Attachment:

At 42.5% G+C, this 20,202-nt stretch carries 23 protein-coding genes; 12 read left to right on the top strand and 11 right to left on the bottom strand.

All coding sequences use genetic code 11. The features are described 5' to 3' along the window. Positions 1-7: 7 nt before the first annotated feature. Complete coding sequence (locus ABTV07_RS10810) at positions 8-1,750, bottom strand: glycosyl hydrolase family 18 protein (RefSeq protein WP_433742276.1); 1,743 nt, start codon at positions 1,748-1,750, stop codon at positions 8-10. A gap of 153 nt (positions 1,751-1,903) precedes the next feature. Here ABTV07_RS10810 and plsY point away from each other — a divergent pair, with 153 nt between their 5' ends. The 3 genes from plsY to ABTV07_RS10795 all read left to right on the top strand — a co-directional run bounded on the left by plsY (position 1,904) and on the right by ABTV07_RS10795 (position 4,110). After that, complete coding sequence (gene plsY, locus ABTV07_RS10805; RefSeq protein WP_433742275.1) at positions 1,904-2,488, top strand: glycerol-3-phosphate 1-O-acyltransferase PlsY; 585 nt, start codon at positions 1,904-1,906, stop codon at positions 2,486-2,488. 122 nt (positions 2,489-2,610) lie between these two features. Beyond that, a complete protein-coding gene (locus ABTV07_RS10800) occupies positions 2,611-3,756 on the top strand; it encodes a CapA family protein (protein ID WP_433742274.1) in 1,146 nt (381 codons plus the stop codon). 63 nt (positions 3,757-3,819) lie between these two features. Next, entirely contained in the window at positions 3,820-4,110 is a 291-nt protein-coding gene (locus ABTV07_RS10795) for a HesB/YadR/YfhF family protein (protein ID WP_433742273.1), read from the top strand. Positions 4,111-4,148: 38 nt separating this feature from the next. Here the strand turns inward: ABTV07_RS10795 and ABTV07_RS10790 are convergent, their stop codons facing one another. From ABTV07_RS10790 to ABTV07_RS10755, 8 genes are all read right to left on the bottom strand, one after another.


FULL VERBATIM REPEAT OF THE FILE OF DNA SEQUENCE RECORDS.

At 42.5% G+C, this 20,202-nt stretch carries 23 protein-coding genes; 12 read left to right on the top strand and 11 right to left on the bottom strand.

All coding sequences use genetic code 11. The features are described 5' to 3' along the window. Positions 1-7: 7 nt before the first annotated feature. Complete coding sequence (locus ABTV07_RS10810) at positions 8-1,750, bottom strand: glycosyl hydrolase family 18 protein (RefSeq protein WP_433742276.1); 1,743 nt, start codon at positions 1,748-1,750, stop codon at positions 8-10. A gap of 153 nt (positions 1,751-1,903) precedes the next feature. Here ABTV07_RS10810 and plsY point away from each other — a divergent pair, with 153 nt between their 5' ends. The 3 genes from plsY to ABTV07_RS10795 all read left to right on the top strand — a co-directional run bounded on the left by plsY (position 1,904) and on the right by ABTV07_RS10795 (position 4,110). After that, complete coding sequence (gene plsY, locus ABTV07_RS10805; RefSeq protein WP_433742275.1) at positions 1,904-2,488, top strand: glycerol-3-phosphate 1-O-acyltransferase PlsY; 585 nt, start codon at positions 1,904-1,906, stop codon at positions 2,486-2,488. 122 nt (positions 2,489-2,610) lie between these two features. Beyond that, a complete protein-coding gene (locus ABTV07_RS10800) occupies positions 2,611-3,756 on the top strand; it encodes a CapA family protein (protein ID WP_433742274.1) in 1,146 nt (381 codons plus the stop codon). 63 nt (positions 3,757-3,819) lie between these two features. Next, entirely contained in the window at positions 3,820-4,110 is a 291-nt protein-coding gene (locus ABTV07_RS10795) for a HesB/YadR/YfhF family protein (protein ID WP_433742273.1), read from the top strand. Positions 4,111-4,148: 38 nt separating this feature from the next. Here the strand turns inward: ABTV07_RS10795 and ABTV07_RS10790 are convergent, their stop codons facing one another. From ABTV07_RS10790 to ABTV07_RS10755, 8 genes are all read right to left on the bottom strand, one after another.